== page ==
With respect to the Naval equipment requested by Colombia it is believed that with the exception of the Destroyer Transport (APD) and the Oiler (AO–30,000 barrels) the units requested may be considered as contributing to the maintenance of internal stability by enhancing the mobility of the Armed Forces of Colombia, taking into consideration the limited development of overland communication facilities.

The Air Force requirements of Colombia were previously referred to the Department of the Air Force and by Memorandum dated 20 August 19483 the Department of State was advised that the aircraft requested were considered appropriate. Subsequently, action was taken to offer to Colombia such aircraft as were available, through the Field Commissioner for Military Programs, Office of the Foreign Liquidation Commissioner. Details regarding the Air Force equipment are included in “Tab D”.3

It is considered feasible to assist the Colombian Government in procuring part of the desired Army equipment from commercial sources; however, a complete and detailed study cannot be accomplished successfully in less than several months time and at a considerable monetary cost by the Department of the Army. Consequently, only a rough estimate of the problem has been made, the results of which are indicated in “Tab B”.3 Where desired items are currently in procurement and the price is available, the approximate cost and procurement-lead “time are shown. Specific attention is invited to the fact that many items of individual equipment and of civilian application are requested although in accordance with established policies such items have never been made available to Latin American Governments from military sources and are not rightfully military equipment. Desks, typewriters, athletic equipment and similar items may usually be procured commercially without requiring the assistance of the National Military Establishment.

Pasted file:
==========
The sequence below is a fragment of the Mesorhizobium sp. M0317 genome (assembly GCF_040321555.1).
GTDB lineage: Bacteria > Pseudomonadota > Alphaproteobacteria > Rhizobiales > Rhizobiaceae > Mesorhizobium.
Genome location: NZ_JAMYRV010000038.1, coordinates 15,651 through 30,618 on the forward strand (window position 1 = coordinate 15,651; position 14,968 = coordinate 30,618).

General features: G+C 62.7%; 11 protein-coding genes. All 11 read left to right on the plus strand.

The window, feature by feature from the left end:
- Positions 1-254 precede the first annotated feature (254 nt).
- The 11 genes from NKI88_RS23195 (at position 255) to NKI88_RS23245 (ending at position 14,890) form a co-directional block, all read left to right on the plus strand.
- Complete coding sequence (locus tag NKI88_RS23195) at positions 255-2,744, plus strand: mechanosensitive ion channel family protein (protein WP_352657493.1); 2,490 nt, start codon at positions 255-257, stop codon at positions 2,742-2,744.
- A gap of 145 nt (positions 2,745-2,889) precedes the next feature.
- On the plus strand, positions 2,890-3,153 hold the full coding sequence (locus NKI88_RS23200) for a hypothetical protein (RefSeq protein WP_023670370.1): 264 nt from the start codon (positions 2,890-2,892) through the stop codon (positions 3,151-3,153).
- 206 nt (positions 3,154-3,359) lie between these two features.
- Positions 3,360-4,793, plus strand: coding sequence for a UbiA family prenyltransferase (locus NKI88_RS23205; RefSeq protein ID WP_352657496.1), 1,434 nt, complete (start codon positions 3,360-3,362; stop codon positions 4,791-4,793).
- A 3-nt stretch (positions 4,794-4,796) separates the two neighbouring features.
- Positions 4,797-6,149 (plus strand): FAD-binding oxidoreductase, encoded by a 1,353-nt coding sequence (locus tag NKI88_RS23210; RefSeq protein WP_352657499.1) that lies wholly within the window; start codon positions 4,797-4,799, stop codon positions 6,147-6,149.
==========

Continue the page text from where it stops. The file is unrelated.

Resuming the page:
The Department of the Navy is prepared to assist the Government of Colombia in procuring from commercial sources, under the authority of existing legislation, that Naval equipment considered appropriate. [Page 483] Current procurement prices and lead times are indicated in “Tab C”.4

Existing legislation requires payment of full procurement costs and in view of current prices, some of which are indicated in the attached tabs, it is questionable whether the economy of Colombia would permit purchases of the scale envisaged. However, it is estimated that such procurement, if undertaken, would not materially affect the current overall procurement program of the National Military Establishment.

The possibility has also been explored of providing the desired equipment from current Army stocks. The results of this study (included in “Tab B”) indicate that the majority of the principal items desired are available only in high priority groups comparable to the priority of military aid programs such as Greece and Turkey. The National Military Establishment is unaware of any compelling military necessity for the establishment of such a priority for Colombia or for the preferential treatment of Colombia to the prejudice of other Latin American nations such as Brazil and Venezuela whose requirements in safeguarding vital interests of the United States are more readily apparent. If political considerations so dictate, it is assumed that the Department of State will initiate necessary action for the establishment of a sufficiently high priority for the Government of Colombia.

Sincerely yours,

  1. See bracketed note Foreign Relations, 1945, vol. ix, p. 265.